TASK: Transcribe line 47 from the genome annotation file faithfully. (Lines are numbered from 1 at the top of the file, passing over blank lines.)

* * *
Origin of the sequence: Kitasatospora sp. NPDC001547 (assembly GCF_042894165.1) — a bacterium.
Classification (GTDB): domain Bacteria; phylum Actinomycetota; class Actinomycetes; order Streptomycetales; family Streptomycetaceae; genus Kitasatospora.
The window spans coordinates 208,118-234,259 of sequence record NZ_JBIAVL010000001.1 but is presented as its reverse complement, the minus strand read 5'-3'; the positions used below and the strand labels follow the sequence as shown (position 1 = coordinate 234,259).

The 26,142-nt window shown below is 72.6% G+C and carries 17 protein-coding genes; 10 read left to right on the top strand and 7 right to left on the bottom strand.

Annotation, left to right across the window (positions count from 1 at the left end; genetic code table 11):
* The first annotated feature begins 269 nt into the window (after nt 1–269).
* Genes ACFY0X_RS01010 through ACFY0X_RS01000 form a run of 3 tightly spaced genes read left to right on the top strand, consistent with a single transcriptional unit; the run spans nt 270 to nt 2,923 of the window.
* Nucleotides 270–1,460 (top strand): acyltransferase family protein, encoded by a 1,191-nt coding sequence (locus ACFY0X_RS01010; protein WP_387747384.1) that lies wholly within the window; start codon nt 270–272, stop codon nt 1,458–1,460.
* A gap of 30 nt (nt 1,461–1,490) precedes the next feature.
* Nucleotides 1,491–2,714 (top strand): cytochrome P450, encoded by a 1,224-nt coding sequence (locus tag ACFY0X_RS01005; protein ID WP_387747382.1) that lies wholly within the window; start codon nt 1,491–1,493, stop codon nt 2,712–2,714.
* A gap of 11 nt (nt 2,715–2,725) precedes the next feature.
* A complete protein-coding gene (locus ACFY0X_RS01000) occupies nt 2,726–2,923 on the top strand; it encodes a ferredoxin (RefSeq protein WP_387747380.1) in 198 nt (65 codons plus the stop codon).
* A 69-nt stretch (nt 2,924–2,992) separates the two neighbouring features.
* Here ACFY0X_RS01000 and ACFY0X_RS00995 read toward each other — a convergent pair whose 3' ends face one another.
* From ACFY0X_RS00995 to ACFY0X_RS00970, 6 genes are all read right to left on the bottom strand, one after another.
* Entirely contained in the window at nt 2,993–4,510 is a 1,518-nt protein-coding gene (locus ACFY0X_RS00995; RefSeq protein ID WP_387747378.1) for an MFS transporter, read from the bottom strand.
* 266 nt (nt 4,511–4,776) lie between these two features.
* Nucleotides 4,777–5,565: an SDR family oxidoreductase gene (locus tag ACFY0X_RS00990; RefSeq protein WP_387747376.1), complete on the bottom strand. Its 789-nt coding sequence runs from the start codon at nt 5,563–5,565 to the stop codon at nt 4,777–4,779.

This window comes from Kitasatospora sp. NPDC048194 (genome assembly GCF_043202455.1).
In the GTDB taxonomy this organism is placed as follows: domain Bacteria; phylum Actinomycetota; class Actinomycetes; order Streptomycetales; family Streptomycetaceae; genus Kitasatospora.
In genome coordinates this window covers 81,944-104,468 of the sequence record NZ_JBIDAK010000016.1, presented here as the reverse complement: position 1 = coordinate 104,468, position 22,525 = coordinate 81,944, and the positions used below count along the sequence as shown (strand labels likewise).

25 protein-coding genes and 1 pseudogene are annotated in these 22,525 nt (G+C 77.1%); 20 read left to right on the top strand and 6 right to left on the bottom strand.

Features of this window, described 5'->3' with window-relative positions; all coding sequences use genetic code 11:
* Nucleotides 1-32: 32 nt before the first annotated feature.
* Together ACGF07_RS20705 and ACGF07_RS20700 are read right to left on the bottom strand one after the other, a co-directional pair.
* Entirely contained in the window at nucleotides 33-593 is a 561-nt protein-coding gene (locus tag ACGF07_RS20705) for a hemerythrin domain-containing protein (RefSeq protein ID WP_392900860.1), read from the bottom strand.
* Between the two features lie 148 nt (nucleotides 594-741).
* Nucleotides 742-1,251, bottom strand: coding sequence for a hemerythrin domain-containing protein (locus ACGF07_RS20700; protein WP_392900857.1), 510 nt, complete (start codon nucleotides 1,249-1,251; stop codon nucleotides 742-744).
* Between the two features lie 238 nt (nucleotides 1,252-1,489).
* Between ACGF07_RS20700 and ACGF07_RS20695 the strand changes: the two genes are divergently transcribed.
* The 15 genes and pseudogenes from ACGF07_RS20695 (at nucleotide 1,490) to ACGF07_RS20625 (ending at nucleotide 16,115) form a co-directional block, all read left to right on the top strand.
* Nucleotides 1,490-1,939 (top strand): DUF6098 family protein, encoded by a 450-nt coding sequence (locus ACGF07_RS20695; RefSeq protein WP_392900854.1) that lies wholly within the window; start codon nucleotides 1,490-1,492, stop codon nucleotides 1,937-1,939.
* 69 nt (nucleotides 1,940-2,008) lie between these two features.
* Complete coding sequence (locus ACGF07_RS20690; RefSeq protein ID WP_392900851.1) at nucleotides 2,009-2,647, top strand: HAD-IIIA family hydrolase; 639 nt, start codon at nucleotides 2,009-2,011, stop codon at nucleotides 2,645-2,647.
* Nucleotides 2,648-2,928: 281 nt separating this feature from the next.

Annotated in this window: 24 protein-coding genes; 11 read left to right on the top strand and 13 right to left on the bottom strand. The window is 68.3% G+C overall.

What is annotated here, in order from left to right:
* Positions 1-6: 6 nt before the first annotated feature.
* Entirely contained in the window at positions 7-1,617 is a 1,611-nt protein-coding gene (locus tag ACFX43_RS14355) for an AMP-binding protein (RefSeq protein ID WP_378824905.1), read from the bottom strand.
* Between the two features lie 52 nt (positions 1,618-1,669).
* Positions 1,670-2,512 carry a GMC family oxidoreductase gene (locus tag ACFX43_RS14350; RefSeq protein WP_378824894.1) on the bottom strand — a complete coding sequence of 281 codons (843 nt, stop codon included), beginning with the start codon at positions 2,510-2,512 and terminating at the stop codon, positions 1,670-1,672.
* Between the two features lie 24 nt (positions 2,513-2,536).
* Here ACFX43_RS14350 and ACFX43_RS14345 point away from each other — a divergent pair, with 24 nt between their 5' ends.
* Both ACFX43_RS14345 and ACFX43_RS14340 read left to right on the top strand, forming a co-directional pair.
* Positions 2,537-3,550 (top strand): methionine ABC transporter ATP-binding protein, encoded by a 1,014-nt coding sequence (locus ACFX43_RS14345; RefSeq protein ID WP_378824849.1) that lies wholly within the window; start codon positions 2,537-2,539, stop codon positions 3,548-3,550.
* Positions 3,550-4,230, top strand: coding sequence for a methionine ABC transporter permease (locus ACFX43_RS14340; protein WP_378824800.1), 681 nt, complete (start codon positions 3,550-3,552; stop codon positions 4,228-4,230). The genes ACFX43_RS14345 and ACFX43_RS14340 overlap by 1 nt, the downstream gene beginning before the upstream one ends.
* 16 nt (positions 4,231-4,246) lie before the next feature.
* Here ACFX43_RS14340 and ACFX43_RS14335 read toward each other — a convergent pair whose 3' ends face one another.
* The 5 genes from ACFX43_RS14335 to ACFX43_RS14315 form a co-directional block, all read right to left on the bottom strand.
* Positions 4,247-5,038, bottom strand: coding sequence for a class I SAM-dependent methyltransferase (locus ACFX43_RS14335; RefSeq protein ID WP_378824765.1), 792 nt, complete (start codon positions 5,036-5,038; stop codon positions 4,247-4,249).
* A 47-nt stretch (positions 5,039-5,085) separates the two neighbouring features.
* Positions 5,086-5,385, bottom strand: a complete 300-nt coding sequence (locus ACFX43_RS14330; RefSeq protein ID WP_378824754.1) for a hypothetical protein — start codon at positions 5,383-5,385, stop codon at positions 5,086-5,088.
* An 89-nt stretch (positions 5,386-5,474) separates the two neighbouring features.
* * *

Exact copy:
* 16 nt (positions 4,231-4,246) lie before the next feature.